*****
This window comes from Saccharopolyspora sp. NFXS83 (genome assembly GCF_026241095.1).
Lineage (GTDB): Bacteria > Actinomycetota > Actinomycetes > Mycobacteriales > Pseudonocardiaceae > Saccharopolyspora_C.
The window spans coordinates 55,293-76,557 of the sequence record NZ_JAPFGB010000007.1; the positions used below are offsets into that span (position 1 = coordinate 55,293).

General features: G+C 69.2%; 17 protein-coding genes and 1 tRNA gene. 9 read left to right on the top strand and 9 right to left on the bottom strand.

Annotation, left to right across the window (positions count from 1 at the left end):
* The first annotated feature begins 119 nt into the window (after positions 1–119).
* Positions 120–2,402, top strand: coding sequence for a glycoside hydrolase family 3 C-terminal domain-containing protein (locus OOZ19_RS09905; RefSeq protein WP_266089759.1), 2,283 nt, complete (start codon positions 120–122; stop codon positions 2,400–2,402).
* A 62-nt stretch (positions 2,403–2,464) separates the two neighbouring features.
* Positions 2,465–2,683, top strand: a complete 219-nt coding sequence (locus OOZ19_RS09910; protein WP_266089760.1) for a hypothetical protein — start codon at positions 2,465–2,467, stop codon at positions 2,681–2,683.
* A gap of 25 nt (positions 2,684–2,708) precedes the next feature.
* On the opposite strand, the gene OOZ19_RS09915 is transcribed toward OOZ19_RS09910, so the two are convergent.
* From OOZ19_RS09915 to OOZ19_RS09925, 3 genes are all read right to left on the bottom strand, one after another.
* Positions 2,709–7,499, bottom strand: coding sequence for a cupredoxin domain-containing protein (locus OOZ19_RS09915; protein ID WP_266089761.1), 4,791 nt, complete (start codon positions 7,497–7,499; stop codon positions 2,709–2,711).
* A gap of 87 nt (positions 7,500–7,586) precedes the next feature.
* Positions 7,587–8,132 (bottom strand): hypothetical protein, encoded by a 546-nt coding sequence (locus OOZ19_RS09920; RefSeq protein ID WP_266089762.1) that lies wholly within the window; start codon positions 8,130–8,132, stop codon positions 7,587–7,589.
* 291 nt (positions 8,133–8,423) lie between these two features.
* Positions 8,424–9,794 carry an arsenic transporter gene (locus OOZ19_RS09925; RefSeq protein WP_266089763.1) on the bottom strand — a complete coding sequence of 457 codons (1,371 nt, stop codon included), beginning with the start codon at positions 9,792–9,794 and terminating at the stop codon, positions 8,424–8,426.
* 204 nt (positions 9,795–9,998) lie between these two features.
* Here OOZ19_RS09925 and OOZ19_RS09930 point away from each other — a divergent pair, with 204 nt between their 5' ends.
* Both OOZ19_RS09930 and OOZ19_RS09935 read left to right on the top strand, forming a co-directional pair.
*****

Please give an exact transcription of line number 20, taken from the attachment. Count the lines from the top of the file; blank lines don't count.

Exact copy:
* Both OOZ19_RS09930 and OOZ19_RS09935 read left to right on the top strand, forming a co-directional pair.